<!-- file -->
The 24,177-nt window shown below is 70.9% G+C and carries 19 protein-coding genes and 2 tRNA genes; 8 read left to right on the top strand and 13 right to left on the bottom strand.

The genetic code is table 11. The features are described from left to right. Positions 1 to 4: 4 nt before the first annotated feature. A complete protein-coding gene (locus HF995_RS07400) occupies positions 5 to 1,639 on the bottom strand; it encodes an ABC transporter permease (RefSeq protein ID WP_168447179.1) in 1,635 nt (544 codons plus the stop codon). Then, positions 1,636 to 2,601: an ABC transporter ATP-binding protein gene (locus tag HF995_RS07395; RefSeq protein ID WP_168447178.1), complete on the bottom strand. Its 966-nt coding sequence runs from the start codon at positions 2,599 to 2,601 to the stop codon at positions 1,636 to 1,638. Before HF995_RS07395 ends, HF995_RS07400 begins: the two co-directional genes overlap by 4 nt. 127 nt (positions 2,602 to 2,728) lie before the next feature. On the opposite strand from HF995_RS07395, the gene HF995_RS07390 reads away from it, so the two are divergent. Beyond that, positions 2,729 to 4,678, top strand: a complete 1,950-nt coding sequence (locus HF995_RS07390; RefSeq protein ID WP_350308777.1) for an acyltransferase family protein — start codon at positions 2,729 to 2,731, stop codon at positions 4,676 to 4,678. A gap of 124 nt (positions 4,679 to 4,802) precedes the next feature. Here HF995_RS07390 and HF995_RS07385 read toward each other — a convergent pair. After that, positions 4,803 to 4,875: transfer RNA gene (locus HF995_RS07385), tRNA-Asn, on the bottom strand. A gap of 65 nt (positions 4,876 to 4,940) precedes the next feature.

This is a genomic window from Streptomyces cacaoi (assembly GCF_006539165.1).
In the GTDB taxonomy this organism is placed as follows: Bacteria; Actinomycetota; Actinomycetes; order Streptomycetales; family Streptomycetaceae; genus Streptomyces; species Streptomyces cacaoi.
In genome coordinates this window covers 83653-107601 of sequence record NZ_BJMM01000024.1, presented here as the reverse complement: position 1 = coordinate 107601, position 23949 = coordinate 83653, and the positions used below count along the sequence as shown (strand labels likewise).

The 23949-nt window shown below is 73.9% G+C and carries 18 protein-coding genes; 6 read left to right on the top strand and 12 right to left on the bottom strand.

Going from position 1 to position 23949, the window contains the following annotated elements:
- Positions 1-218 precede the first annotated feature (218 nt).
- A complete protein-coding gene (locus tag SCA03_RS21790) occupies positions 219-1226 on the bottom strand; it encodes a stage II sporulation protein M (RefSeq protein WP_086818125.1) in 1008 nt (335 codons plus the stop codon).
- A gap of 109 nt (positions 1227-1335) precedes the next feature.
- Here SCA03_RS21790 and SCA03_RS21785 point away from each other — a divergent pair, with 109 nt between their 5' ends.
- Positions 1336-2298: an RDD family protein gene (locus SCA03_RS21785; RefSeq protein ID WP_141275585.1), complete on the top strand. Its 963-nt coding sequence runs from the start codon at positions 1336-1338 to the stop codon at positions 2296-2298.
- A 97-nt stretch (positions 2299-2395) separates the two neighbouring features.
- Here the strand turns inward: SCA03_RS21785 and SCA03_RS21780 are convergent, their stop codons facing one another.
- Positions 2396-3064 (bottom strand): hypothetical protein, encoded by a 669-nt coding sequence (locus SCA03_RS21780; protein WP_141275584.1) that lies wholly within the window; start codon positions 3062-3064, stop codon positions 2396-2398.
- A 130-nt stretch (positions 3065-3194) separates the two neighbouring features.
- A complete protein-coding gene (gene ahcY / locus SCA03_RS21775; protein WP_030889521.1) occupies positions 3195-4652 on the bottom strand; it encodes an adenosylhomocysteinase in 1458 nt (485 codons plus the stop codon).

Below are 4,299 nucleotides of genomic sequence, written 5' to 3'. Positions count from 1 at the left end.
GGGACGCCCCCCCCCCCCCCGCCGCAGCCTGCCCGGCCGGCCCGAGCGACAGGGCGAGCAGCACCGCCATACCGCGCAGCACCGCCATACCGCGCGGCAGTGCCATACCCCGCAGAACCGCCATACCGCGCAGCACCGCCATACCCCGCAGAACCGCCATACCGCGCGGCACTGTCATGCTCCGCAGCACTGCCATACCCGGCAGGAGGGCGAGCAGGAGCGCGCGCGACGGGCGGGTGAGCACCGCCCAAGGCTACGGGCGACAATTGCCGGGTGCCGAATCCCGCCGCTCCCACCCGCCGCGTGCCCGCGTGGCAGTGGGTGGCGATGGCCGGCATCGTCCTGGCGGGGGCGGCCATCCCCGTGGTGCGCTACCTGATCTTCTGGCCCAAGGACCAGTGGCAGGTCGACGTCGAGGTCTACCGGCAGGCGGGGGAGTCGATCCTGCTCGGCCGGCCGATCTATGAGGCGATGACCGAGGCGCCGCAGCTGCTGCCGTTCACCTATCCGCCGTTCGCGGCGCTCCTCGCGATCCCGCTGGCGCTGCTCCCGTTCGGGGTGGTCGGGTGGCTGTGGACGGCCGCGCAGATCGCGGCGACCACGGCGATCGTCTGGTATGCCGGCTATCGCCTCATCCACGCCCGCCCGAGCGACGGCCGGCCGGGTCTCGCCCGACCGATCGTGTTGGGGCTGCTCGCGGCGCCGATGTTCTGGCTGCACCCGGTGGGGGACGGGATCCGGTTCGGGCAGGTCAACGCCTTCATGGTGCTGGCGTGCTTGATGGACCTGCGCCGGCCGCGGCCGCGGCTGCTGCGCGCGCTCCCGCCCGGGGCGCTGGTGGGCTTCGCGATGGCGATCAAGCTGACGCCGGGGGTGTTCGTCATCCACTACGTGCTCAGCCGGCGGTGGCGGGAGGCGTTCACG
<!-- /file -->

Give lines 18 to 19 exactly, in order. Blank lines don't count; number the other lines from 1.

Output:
Below are 4,299 nucleotides of genomic sequence, written 5' to 3'. Positions count from 1 at the left end.
GGGACGCCCCCCCCCCCCCCGCCGCAGCCTGCCCGGCCGGCCCGAGCGACAGGGCGAGCAGCACCGCCATACCGCGCAGCACCGCCATACCGCGCGGCAGTGCCATACCCCGCAGAACCGCCATACCGCGCAGCACCGCCATACCCCGCAGAACCGCCATACCGCGCGGCACTGTCATGCTCCGCAGCACTGCCATACCCGGCAGGAGGGCGAGCAGGAGCGCGCGCGACGGGCGGGTGAGCACCGCCCAAGGCTACGGGCGACAATTGCCGGGTGCCGAATCCCGCCGCTCCCACCCGCCGCGTGCCCGCGTGGCAGTGGGTGGCGATGGCCGGCATCGTCCTGGCGGGGGCGGCCATCCCCGTGGTGCGCTACCTGATCTTCTGGCCCAAGGACCAGTGGCAGGTCGACGTCGAGGTCTACCGGCAGGCGGGGGAGTCGATCCTGCTCGGCCGGCCGATCTATGAGGCGATGACCGAGGCGCCGCAGCTGCTGCCGTTCACCTATCCGCCGTTCGCGGCGCTCCTCGCGATCCCGCTGGCGCTGCTCCCGTTCGGGGTGGTCGGGTGGCTGTGGACGGCCGCGCAGATCGCGGCGACCACGGCGATCGTCTGGTATGCCGGCTATCGCCTCATCCACGCCCGCCCGAGCGACGGCCGGCCGGGTCTCGCCCGACCGATCGTGTTGGGGCTGCTCGCGGCGCCGATGTTCTGGCTGCACCCGGTGGGGGACGGGATCCGGTTCGGGCAGGTCAACGCCTTCATGGTGCTGGCGTGCTTGATGGACCTGCGCCGGCCGCGGCCGCGGCTGCTGCGCGCGCTCCCGCCCGGGGCGCTGGTGGGCTTCGCGATGGCGATCAAGCTGACGCCGGGGGTGTTCGTCATCCACTACGTGCTCAGCCGGCGGTGGCGGGAGGCGTTCACG